Monsters and Dust

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In July 2009, I caught up with my old friend and housemate Michael O'Neill, JD Samson and Ginger Brooks Takahashi of MEN in the green room of Berlin nightclub in Chicago's Boystown, just a few days into their first United States tour. The three were kind enough to take a minute for to talk about being on the road, finding a queer community, and establishing an identity as a band and as artists. Kinder still, they even stayed to sit for a few photographs under the steady hand of Mr. David Robert Elliott. Here's what we got....

Aay Preston-Myint for Monsters and Dust

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M&D: You guys are just coming from Europe and kicking off your United States tour...let's warm up by saying how that's going so far.

MO: It's going really great. Europe was awesome. We were there for six weeks and it was good to go there first. We handn't played a show, ever, before we went there, so it was good as a sort of warm-up tour, to learn how to play our songs, and after six weeks, we're ready to do it.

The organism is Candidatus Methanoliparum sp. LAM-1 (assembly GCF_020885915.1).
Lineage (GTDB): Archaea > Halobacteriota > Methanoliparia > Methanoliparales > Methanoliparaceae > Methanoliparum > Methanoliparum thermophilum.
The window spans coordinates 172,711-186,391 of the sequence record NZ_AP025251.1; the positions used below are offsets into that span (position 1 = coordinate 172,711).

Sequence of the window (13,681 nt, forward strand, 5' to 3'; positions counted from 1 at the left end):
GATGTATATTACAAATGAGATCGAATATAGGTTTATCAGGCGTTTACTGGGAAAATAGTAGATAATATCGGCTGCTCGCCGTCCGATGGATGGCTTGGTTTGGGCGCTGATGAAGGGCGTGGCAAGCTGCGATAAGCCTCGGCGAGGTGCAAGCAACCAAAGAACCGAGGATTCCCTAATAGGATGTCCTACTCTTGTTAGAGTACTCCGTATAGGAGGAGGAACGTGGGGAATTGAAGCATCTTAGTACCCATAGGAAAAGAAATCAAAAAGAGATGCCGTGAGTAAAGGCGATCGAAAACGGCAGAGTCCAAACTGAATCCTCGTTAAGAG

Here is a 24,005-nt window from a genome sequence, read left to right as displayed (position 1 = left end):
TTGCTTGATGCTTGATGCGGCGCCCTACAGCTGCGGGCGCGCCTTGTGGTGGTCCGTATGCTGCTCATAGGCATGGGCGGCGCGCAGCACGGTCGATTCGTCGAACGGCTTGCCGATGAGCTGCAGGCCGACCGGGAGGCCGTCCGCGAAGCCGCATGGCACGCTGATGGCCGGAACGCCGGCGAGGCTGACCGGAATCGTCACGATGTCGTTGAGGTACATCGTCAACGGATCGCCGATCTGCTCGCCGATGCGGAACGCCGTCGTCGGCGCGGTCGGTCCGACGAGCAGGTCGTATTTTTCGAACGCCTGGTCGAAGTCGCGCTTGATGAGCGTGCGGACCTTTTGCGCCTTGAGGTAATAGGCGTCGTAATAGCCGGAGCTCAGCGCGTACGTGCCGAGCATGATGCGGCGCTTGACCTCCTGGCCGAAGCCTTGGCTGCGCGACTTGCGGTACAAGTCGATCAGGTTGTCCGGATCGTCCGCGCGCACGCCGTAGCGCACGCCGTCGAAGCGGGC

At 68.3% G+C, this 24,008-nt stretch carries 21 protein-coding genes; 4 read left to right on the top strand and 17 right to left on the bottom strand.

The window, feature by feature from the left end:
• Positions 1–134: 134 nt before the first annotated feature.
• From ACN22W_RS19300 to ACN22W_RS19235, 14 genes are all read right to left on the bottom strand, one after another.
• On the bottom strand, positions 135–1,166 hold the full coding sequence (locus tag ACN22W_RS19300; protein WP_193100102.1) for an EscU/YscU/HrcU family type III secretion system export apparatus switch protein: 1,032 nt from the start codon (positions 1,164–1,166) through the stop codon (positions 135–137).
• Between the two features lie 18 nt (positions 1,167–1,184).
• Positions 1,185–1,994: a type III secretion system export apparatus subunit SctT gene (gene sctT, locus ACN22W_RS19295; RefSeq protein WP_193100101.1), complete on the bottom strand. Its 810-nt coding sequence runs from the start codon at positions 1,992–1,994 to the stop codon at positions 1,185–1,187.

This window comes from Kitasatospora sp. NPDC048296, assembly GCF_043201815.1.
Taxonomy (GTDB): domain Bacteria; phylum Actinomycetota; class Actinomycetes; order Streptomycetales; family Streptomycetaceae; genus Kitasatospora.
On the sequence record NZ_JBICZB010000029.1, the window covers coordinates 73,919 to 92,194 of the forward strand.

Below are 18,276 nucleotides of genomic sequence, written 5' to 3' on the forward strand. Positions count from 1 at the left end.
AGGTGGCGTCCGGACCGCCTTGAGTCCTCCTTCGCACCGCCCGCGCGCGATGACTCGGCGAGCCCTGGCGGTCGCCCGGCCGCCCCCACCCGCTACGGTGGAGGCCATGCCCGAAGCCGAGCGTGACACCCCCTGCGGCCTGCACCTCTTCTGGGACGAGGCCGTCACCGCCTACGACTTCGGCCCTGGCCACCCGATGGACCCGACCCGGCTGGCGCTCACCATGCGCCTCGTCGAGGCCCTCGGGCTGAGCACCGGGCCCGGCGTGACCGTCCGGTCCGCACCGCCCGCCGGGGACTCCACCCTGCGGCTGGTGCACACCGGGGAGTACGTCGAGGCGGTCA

JD: We had a really good response, we felt warmly welcomed and everything was really easy to get used to.

M&D: I also wanted to ask about this new iteration of MEN....I know that it comes out of other things that you all have done separately and together. How did you arrive at this configuration?

JD: Well, myself and Johanna (Fateman) were doing a DJ project called MEN, and then at the same time myself and Ginger and Michael and our friend Emily Roysdon were doing another project called Hirsute, and we were just writing songs without really knowing what was going to happen with it. We (Hirsute) were supposed to have a show in New York, and then we didn't do it, so we put that on hold for a little while. Then Johanna got pregnant and didn't really want to tour, so then we just merged everything and now MEN is a band, and it's got a lot of different variations, but right now the live project is the three of us and sometimes Emily.

M&D: Tell me a little bit about your current vision for MEN. I know you do a really performative show, so maybe you could talk about how not only music, but performance, is key to you, and about the politcal and radical potential for performance that you see in the band.

JD: I think all of us are involved in the art scene, and we all know each other through that, so there's no way we couldn't think of the performance as an art form. That's important to all of us and we try to really infect the rock stage with different performance elements, even if it's just in costume or mood. It is really interesting to try and go on tour to rock clubs and bring this art/stage element.

GBT: I think it's mostly about the intent of what we want to do, and what we expect, and the kind of relations we want to have with people. So I don't think it's necessary to distinguish what is art or what is performance from what is music.